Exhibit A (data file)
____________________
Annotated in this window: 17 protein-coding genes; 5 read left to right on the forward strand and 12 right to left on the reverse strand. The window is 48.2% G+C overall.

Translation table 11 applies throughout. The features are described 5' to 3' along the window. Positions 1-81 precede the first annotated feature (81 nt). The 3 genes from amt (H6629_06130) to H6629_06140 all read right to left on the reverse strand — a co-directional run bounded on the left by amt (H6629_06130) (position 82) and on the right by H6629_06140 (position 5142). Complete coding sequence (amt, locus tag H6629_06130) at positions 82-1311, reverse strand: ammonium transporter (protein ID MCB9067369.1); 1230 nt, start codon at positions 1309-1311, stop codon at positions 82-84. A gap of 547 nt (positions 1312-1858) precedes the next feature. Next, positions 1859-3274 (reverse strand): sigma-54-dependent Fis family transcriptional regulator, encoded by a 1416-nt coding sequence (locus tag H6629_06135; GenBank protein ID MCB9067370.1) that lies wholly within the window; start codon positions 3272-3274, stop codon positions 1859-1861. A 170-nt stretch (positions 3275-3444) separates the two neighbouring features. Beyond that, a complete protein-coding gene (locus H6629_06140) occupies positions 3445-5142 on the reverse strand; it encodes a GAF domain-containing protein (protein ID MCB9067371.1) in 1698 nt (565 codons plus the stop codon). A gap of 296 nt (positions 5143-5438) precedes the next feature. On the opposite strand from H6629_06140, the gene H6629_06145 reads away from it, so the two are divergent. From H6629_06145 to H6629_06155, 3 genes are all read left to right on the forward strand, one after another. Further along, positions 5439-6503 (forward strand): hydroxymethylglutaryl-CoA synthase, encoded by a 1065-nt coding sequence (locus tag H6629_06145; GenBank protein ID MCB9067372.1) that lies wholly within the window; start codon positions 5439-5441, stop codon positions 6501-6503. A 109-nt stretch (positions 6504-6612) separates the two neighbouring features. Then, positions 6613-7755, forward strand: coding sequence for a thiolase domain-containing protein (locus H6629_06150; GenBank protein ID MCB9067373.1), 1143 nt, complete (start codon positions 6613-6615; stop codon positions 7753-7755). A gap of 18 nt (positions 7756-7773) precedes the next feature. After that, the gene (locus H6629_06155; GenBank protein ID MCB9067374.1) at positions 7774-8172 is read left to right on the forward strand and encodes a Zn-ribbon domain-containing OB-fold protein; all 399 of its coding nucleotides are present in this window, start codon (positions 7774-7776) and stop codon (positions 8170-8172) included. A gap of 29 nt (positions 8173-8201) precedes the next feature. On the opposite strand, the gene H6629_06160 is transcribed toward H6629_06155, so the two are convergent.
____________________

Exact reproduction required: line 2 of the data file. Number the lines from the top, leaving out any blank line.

Translation table 11 applies throughout. The features are described 5' to 3' along the window. Positions 1-81 precede the first annotated feature (81 nt). The 3 genes from amt (H6629_06130) to H6629_06140 all read right to left on the reverse strand — a co-directional run bounded on the left by amt (H6629_06130) (position 82) and on the right by H6629_06140 (position 5142). Complete coding sequence (amt, locus tag H6629_06130) at positions 82-1311, reverse strand: ammonium transporter (protein ID MCB9067369.1); 1230 nt, start codon at positions 1309-1311, stop codon at positions 82-84. A gap of 547 nt (positions 1312-1858) precedes the next feature. Next, positions 1859-3274 (reverse strand): sigma-54-dependent Fis family transcriptional regulator, encoded by a 1416-nt coding sequence (locus tag H6629_06135; GenBank protein ID MCB9067370.1) that lies wholly within the window; start codon positions 3272-3274, stop codon positions 1859-1861. A 170-nt stretch (positions 3275-3444) separates the two neighbouring features. Beyond that, a complete protein-coding gene (locus H6629_06140) occupies positions 3445-5142 on the reverse strand; it encodes a GAF domain-containing protein (protein ID MCB9067371.1) in 1698 nt (565 codons plus the stop codon). A gap of 296 nt (positions 5143-5438) precedes the next feature. On the opposite strand from H6629_06140, the gene H6629_06145 reads away from it, so the two are divergent. From H6629_06145 to H6629_06155, 3 genes are all read left to right on the forward strand, one after another. Further along, positions 5439-6503 (forward strand): hydroxymethylglutaryl-CoA synthase, encoded by a 1065-nt coding sequence (locus tag H6629_06145; GenBank protein ID MCB9067372.1) that lies wholly within the window; start codon positions 5439-5441, stop codon positions 6501-6503. A 109-nt stretch (positions 6504-6612) separates the two neighbouring features. Then, positions 6613-7755, forward strand: coding sequence for a thiolase domain-containing protein (locus H6629_06150; GenBank protein ID MCB9067373.1), 1143 nt, complete (start codon positions 6613-6615; stop codon positions 7753-7755). A gap of 18 nt (positions 7756-7773) precedes the next feature. After that, the gene (locus H6629_06155; GenBank protein ID MCB9067374.1) at positions 7774-8172 is read left to right on the forward strand and encodes a Zn-ribbon domain-containing OB-fold protein; all 399 of its coding nucleotides are present in this window, start codon (positions 7774-7776) and stop codon (positions 8170-8172) included. A gap of 29 nt (positions 8173-8201) precedes the next feature. On the opposite strand, the gene H6629_06160 is transcribed toward H6629_06155, so the two are convergent.